Yesterday, Evan Stavisky, a Parkside partner, said the firm's political consulting gave it no advantages in seeking budget requests. He also said the total amount being sought by Parkside was not a lot in the context of a $50 billion budget. "It's not surprising that as you're coming out of some of the toughest budget times in recent memory, they're looking to make the case that the work they're doing requires greater support," Mr. Stavisky said. "And as these nonprofits are asked to do more and more, it's also not surprising that they're asking the city to help them do that."
Mr. Stavisky added that it was Parkside's policy to require that none of its nonprofit clients paid their lobbying fees from the proceeds of city money appropriated for them during the budget process.
Parkside was paid a total of $1.7 million by more than 40 clients last year, many of them nonprofits, according to the city clerk's office, which tracks lobbyist registrations. Only four firms reported higher earnings, including Kasirer Consulting, whose principal, Suri Kasirer, is also a political consultant.
Other lobbyists and nonprofit groups have also been distributing wish lists to council members during the budget negotiations, during which the Council is trying to decide how to divvy up roughly $200 million available for community groups in the city budget for the 2006 fiscal year, which starts July 1.
The Dryfoos Group is circulating an 11-page memo that requests $14 million for groups including Big Brothers Big Sisters, the American Folk Art Museum and the South Street Seaport Museum.
In interviews over the last few days, half a dozen council members complained about the lobbying, which they said seemed intense this year. Several cited the Parkside memo, which is actually the cover sheet for a binder that was less widely circulated and contained details of each request from groups like the Church Avenue Merchants Block Association and NYC & Company.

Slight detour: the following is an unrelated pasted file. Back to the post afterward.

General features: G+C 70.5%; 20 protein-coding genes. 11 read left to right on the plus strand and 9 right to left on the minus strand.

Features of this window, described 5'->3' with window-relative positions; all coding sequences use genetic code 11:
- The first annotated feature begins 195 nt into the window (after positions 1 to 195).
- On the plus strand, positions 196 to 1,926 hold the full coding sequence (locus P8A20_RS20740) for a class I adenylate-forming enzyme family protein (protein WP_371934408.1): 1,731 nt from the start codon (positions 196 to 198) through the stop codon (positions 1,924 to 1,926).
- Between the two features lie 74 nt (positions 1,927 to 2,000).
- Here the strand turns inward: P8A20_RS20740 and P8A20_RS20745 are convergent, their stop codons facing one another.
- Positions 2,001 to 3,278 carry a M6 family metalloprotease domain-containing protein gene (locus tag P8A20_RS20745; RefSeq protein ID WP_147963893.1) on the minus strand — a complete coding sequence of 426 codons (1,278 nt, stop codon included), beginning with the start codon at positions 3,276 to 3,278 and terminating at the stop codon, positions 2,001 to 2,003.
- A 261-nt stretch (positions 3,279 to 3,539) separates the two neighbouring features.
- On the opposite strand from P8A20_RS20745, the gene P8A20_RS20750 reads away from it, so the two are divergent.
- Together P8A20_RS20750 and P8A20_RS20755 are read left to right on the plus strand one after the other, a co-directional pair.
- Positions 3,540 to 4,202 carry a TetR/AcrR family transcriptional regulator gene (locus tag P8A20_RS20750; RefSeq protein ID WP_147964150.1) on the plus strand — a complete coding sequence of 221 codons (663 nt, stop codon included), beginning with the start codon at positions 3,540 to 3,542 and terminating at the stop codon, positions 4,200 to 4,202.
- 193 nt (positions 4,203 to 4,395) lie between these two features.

One member waved the memo dismissively and likened it to a bank robber's demand note. Another called the $17.4 million being sought "ridiculously large," but added that it had to be taken seriously because of the firm's perceived relationship with the speaker, Gifford Miller, for whom Parkside has consulted in recent years. In fact, it was a measure of Parkside's perceived clout that none of those who criticized the firm were willing to be quoted by name.
Councilman David I. Weprin, chairman of the Finance Committee, said he did not see a problem with Parkside's lobbying effort, and he called the memo helpful for "consolidating the programs and amounts being sought."
"In my opinion, having an advocate, whether it be a professionally paid lobbyist or somebody who works full time for the organization, doesn't change the substance of what they're advocating," he said. "The question is, what's the substance behind it?"
In addition to sitting in judgment of Parkside's budget requests, Mr. Weprin is also a Parkside client. He could be seen stopping to chat with Parkside executives on his way out of a budget meeting earlier this week.